João Biehl, Vita: Life in A Zone of Social Abandonment, (Los Angeles, CA: University of California Press, 2005), p. 10.
 Marian Wright Edelman, Protect Children Not Guns 2013 (Washington, D.C.: Children’s Defense Fund, 2012). Online: http://www.childrensdefense.org/library/data/protect-children-not-guns-2012.html
 Carl Boggs, “The Great “Mental Illness” Hoax: Rampage Killings and the Gun Culture,” Counterpunch (October 23, 2015). Online: http://www.counterpunch.org/2015/10/23/the-great-mental-illness-hoax-rampage-killings-and-the-gun-culture/
 Sam Becker, “10 Countries That Export the Most Weapons,” The Cheat Sheet (May 19, 2015). Online: http://www.cheatsheet.com/business/the-worlds-10-largest-arms-exporters.html/?a=viewall
 A.O. Scott, Manohla Dargis, Alessandra Stanley, and Chris Suellentrop, “Big Bang Theories: Violence on Screen,” New York Times, (February 28, 2013): http://www.nytimes.com/interactive/2013/03/03/arts/critics-on-violence-in-media.html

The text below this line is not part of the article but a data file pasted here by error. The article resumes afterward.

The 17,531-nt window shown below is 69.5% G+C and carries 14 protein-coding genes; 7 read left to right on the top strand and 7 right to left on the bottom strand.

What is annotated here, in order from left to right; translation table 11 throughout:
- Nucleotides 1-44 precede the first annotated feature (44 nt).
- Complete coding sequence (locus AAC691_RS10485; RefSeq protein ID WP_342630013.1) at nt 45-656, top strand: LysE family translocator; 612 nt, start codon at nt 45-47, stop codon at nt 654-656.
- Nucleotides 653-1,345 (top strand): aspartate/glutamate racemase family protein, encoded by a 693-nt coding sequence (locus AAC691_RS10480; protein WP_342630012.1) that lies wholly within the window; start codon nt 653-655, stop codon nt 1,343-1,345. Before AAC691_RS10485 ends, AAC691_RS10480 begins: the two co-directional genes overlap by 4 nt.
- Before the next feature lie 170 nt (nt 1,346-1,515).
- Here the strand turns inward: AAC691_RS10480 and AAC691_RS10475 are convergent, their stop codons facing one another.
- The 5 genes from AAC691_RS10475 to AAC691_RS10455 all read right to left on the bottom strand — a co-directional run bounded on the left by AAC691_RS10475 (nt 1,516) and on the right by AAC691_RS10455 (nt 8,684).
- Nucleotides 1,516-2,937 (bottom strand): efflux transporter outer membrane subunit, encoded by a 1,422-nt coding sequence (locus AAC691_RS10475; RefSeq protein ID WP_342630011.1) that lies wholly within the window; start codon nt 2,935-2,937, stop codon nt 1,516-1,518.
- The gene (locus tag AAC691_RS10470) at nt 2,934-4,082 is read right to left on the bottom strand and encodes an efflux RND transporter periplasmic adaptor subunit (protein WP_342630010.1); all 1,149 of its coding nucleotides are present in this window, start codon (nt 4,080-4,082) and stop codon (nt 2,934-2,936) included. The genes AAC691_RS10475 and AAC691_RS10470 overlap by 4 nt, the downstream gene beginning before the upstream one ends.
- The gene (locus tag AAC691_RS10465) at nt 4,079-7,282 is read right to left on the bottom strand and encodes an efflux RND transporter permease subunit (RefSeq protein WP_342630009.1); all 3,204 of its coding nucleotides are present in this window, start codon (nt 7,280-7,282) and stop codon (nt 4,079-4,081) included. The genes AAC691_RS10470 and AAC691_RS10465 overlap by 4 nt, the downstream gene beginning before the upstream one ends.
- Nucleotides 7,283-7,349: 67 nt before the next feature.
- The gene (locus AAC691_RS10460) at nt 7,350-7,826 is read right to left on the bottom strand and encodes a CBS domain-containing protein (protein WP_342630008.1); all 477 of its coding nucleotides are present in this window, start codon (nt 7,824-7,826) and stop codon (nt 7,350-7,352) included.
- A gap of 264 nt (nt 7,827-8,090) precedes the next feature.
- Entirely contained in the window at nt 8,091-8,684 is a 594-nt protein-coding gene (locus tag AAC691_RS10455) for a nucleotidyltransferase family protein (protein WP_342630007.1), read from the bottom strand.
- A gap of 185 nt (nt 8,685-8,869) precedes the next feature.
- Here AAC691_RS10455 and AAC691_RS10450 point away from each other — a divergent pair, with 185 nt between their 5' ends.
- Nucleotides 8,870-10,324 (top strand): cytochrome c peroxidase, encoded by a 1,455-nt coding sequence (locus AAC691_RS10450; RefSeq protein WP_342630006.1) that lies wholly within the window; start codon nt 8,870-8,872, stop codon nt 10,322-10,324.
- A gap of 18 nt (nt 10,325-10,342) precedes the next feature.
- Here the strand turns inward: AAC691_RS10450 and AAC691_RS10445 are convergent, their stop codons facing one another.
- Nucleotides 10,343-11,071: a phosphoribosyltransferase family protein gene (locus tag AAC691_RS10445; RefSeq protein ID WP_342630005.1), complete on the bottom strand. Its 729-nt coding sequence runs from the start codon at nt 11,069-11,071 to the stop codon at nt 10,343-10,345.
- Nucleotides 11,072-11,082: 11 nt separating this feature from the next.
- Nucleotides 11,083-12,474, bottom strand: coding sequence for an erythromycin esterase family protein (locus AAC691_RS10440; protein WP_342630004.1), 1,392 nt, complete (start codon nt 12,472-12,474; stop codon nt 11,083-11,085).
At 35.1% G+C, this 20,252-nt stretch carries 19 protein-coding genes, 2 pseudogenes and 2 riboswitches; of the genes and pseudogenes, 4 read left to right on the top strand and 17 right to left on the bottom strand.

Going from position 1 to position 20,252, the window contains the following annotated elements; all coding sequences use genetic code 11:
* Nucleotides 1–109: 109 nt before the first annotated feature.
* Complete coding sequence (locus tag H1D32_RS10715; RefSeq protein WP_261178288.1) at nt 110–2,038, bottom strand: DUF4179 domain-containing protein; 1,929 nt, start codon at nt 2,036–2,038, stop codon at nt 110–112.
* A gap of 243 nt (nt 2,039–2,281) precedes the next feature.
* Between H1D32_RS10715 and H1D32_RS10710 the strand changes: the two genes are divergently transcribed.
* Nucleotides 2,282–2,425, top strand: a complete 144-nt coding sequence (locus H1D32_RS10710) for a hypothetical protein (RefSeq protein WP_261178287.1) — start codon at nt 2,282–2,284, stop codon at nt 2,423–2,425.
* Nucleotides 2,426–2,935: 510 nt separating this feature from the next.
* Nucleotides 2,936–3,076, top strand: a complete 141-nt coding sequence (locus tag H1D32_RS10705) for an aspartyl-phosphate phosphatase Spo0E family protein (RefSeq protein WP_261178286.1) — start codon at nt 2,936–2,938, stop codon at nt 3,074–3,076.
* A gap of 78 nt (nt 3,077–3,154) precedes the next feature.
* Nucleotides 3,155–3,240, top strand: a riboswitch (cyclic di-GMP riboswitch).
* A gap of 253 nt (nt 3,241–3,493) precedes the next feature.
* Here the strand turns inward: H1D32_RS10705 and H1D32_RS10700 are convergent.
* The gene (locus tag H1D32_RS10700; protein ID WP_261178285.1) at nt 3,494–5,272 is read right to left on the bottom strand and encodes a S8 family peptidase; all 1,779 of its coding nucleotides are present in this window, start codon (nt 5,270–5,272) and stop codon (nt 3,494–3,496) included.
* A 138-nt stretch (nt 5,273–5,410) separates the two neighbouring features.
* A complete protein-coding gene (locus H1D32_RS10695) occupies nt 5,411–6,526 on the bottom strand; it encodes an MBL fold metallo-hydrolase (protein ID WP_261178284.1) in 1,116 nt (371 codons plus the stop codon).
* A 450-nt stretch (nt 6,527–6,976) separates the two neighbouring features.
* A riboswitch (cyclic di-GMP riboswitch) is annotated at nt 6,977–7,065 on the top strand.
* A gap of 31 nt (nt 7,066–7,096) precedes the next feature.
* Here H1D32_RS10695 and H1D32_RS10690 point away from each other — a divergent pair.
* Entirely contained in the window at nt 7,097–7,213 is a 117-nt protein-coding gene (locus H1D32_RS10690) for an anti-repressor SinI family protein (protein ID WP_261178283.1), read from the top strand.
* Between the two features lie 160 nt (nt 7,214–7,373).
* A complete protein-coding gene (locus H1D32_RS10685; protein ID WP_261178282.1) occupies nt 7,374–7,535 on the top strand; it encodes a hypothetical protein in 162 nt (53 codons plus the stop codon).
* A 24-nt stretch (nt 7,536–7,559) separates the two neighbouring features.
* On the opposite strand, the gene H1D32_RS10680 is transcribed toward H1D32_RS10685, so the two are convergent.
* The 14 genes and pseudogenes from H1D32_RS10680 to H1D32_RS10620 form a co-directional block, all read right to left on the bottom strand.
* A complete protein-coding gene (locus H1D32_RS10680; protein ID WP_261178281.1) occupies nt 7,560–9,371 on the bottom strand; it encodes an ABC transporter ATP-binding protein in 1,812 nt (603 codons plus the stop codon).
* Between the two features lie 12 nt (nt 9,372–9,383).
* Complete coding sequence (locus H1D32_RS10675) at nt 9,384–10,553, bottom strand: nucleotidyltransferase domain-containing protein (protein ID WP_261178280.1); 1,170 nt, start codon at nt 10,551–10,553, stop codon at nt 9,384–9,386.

Zygmunt Bauman and Carlo Bordoni, State of Crisis (London: Polity, 2014), pp. 121-122.
 Ibid., Bauman and Bordoni, p. 122.
 Brad Evans and Henry A. Giroux, Disposable Futures: The Seduction of Violence in the Age of the Spectacle (San Francisco: City Lights Books, 2015).
 Zhiwa Woodbury, “The American Disease of Mass Killing,” Tikkun (October 23, 2015). Online: http://www.tikkun.org/tikkundaily/2015/10/23/the-american-disease-of-mass-killing/
 John Pilger, “The Revolutionary Act of Telling the Truth,” johnpilger.com, (October 1, 2015). Online at: http://johnpilger.com/articles/the-revolutionary-act-of-telling-the-truth
 Teju Cole, “Unmournable Bodies,” The New Yorker, January 8, 2015 http://www.newyorker.com/culture/cultural-comment/unmournable-bodies
[Thank you Henry for this piece. This article first appeared on Counterpunch. Lead graphic: Natural Born Killers. And wishing all readers a good 2016 and may it bring less violence and fear.]
Henry A. Giroux is McMaster University Professor for Scholarship in the Public Interest in the English and Cultural Studies Department and the Paulo Freire Chair in Critical Pedagogy at The McMaster Institute for Innovation & Excellence in Teaching & Learning. He is also a Distinguished Visiting Professor at Ryerson University. His web site is http://www.henryagiroux.com and his other site is MCSPI.
This work is licensed under a Creative Commons Attribution-NonCommercial-NoDerivs 3.0 Unported License.